The same analysis for votes rather than seats, shows that the percentage of votes that the largest party/alliance gets is twice as many as the runner-up party/alliance.

In a landslide this wide margin of victory between the winner and the runner-up clearly makes poll forecasting simpler. The 20 per cent margin of victory of winning parties in India allows for high error rates in polls. Even a large sampling error of about 3 per cent will still forecast the right winner even if it gets the seats and votes wrong.

Lucky Indian pollsters? Not quite, as we shall see later.

In India, where a fragmented Opposition is the norm, when the largest party wins 60 per cent of the seats it usually also wins twice the number of votes won by the runner-up. Both definitions generally apply to landslides in India. Consequently, under either definition, Indian electoral history points to a story of almost the same number of landslides.

From 1952 to 2019 a remarkably high 77 per cent of all elections in India have been landslides, when computed for each state separately in Lok Sabha elections.

Over the years the percentage of landslides, even at the level of each state, during Lok Sabha elections has not changed. Indian landslides have remained at around 75 per cent and above and stayed consistently high over the years. The high ‘landslide rate’ is even more remarkable given that Lok Sabha elections are now more analogous to a combination of a series of simultaneous state elections for the Lok Sabha than a single unified all-India national Lok Sabha election. For instance, the issues and party combinations in the Lok Sabha elections in Tamil Nadu are completely different from those in West Bengal or Maharashtra.

If Lok Sabha elections are landslide-ridden, what about the history of State Assembly elections?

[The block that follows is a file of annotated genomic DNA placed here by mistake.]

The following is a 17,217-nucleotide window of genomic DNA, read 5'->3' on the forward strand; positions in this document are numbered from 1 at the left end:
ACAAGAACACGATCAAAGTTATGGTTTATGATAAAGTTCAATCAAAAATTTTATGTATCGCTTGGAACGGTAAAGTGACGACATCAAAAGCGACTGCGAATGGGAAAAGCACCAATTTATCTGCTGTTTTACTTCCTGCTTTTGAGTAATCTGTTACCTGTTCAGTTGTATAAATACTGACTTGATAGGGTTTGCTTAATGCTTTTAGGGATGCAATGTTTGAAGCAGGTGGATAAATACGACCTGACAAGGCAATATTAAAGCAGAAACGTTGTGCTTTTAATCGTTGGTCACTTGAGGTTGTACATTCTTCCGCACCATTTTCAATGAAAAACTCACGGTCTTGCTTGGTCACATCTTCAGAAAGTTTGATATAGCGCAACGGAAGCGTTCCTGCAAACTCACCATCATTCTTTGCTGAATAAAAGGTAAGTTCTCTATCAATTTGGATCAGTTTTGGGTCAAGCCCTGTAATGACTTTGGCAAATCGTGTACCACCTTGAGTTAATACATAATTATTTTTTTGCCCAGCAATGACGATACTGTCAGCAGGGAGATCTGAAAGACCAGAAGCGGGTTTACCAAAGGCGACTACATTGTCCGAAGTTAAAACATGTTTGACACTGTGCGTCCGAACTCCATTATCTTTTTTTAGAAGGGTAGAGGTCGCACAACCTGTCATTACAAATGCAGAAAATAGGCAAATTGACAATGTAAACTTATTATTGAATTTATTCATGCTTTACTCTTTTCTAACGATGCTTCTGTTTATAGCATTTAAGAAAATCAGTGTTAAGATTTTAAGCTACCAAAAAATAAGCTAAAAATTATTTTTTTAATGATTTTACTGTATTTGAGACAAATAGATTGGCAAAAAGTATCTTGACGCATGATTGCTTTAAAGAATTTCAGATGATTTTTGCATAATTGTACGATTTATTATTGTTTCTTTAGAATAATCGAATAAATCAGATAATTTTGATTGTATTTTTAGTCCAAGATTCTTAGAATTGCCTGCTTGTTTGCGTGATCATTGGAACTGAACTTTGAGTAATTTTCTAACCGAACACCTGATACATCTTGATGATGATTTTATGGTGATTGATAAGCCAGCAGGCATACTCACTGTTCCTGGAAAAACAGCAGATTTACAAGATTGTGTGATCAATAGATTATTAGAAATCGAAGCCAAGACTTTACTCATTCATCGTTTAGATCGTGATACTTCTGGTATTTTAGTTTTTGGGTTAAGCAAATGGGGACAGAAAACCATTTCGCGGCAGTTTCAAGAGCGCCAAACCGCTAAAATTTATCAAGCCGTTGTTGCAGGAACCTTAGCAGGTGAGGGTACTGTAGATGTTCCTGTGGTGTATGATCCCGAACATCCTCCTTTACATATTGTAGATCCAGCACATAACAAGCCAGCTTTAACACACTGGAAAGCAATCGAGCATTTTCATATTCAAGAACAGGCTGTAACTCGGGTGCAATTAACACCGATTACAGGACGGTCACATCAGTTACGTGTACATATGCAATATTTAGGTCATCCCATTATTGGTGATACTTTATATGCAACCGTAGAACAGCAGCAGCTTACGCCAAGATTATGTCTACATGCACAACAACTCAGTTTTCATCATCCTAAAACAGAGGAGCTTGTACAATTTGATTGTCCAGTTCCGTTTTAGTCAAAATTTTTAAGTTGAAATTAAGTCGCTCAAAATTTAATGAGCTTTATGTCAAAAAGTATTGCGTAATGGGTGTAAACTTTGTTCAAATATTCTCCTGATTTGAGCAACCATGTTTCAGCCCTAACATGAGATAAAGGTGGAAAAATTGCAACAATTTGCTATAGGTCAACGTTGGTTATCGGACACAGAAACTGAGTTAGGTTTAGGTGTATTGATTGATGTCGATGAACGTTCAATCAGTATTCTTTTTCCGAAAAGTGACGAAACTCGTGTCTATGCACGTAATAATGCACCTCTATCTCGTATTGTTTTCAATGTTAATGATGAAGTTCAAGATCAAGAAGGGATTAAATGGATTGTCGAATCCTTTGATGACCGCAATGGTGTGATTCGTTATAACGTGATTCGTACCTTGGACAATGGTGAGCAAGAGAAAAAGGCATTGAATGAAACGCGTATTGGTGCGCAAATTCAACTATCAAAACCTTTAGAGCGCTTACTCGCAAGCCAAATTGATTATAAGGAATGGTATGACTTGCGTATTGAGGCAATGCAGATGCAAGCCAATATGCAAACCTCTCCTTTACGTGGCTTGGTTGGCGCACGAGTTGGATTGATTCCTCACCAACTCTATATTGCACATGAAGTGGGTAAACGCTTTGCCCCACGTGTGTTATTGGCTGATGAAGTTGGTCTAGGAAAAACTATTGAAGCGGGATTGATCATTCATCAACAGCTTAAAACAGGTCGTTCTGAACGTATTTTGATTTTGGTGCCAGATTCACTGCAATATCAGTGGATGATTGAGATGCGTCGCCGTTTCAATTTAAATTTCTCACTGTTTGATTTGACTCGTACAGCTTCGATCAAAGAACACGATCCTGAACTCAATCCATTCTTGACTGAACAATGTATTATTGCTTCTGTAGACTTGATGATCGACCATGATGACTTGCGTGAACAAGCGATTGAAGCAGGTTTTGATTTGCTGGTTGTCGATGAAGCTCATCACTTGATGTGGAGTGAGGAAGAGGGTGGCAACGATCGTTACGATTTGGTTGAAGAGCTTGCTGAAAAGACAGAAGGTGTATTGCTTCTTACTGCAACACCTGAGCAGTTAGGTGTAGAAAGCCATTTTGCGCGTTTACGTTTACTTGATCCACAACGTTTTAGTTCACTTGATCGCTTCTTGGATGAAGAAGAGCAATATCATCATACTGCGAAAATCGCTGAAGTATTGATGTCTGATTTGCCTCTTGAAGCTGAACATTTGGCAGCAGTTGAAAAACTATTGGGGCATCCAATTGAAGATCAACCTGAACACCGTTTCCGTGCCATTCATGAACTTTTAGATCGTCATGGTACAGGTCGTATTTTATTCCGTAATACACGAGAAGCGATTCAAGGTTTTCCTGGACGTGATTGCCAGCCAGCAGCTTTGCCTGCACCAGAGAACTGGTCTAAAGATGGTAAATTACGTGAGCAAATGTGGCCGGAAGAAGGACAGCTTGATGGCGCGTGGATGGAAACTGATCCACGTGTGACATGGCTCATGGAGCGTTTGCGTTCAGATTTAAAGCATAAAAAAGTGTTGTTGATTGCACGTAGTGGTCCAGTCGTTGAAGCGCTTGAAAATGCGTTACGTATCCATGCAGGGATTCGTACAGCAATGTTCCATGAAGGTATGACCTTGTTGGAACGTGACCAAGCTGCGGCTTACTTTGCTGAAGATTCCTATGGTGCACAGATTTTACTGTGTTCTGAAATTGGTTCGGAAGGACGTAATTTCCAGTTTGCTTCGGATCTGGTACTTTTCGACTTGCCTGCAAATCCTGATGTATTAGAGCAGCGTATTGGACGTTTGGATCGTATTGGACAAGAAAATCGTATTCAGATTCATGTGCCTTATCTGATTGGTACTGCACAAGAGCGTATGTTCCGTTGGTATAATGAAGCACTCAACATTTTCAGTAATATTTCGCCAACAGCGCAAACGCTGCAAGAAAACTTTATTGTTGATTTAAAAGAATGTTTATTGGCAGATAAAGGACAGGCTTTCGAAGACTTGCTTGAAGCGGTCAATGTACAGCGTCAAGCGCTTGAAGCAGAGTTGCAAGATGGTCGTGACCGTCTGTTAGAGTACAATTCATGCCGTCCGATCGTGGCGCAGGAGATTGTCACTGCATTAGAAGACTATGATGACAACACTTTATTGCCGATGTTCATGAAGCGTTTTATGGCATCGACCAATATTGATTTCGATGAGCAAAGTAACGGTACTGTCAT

State Assembly elections have a lower rate of landslides. There are a couple of major differences between elections to State Assemblies and Lok Sabha elections. First, let’s focus on the recent period 2002–2018. State Assembly elections now have a lower rate of landslides of around 53 per cent (compared with 74 per cent for the Lok Sabha). A 53 per cent landslide rate is still high by global standards, but it makes these State Assembly elections a little trickier to forecast than Lok Sabha elections.

The second difference is that unlike Lok Sabha elections, the landslide rate in State Assembly elections has changed significantly as state politics have become intensely competitive over time. As a result, there has been a clear drop in the proportion of landslides recently.

In big and medium-sized states, the high landslide rate of 83 per cent in the early post-Independence ‘honeymoon’ phase has now dropped to only 53 per cent. A similar trend of a declining landslides is true of the small states of India.Another exercise when looking at Lok Sabha elections is to compare the results of simultaneous (Lok Sabha and State Assembly elections held together) with non-simultaneous elections.

In non-simultaneous elections, the winning party does almost as well in the Assembly segments that make up the Lok Sabha seats. While in the Lok Sabha seats the largest party wins 72 per cent of the seats on average, this drops by only 5 per cent, in the corresponding Assembly segments.